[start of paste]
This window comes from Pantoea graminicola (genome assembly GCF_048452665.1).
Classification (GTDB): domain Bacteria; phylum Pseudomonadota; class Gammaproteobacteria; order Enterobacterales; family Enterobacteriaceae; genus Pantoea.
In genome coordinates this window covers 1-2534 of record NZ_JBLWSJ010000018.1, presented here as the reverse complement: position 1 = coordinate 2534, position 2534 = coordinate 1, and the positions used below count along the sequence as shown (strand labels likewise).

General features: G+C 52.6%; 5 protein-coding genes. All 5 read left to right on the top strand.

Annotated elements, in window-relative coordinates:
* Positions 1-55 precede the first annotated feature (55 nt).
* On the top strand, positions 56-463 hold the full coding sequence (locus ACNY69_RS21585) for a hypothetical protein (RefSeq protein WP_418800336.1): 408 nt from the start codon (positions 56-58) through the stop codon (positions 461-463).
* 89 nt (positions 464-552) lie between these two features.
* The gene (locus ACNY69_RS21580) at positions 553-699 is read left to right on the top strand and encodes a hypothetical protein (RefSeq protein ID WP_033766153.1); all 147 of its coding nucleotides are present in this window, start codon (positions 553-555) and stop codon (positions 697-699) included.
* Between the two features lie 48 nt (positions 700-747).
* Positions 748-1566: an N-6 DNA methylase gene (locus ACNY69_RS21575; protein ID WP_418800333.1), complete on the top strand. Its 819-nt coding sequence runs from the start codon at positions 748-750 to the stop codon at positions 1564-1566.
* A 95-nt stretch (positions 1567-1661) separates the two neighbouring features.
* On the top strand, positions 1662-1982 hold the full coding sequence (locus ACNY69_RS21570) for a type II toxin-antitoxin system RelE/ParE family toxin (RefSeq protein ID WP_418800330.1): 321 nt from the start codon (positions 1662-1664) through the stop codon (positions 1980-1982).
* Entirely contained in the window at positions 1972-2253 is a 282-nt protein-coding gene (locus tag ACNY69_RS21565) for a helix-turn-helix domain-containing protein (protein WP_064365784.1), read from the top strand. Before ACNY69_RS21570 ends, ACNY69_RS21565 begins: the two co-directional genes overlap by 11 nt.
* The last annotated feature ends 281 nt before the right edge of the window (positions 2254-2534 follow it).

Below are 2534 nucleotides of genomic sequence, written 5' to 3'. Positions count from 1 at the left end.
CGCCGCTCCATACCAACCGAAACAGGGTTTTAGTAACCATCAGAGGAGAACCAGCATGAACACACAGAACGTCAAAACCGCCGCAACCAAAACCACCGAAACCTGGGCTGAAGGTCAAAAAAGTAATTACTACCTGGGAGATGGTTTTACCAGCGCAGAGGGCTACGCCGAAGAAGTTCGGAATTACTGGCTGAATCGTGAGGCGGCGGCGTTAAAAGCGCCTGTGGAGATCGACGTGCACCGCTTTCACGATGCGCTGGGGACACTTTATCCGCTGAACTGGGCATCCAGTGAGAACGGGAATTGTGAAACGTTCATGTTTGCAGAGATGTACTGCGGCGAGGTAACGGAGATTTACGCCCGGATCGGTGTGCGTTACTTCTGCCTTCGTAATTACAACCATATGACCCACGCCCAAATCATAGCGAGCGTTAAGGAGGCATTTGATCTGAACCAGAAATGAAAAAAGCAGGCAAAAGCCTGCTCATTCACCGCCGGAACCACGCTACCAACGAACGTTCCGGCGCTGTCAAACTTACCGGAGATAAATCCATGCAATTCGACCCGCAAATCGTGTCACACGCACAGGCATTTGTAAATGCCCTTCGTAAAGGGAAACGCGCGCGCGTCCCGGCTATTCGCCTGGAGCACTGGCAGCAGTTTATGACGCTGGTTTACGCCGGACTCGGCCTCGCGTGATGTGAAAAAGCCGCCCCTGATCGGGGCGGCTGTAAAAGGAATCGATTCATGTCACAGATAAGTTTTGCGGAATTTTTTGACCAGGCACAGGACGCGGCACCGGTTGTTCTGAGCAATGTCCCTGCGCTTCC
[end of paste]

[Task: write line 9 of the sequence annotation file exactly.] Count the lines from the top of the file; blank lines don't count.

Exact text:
* The gene (locus ACNY69_RS21580) at positions 553-699 is read left to right on the top strand and encodes a hypothetical protein (RefSeq protein ID WP_033766153.1); all 147 of its coding nucleotides are present in this window, start codon (positions 553-555) and stop codon (positions 697-699) included.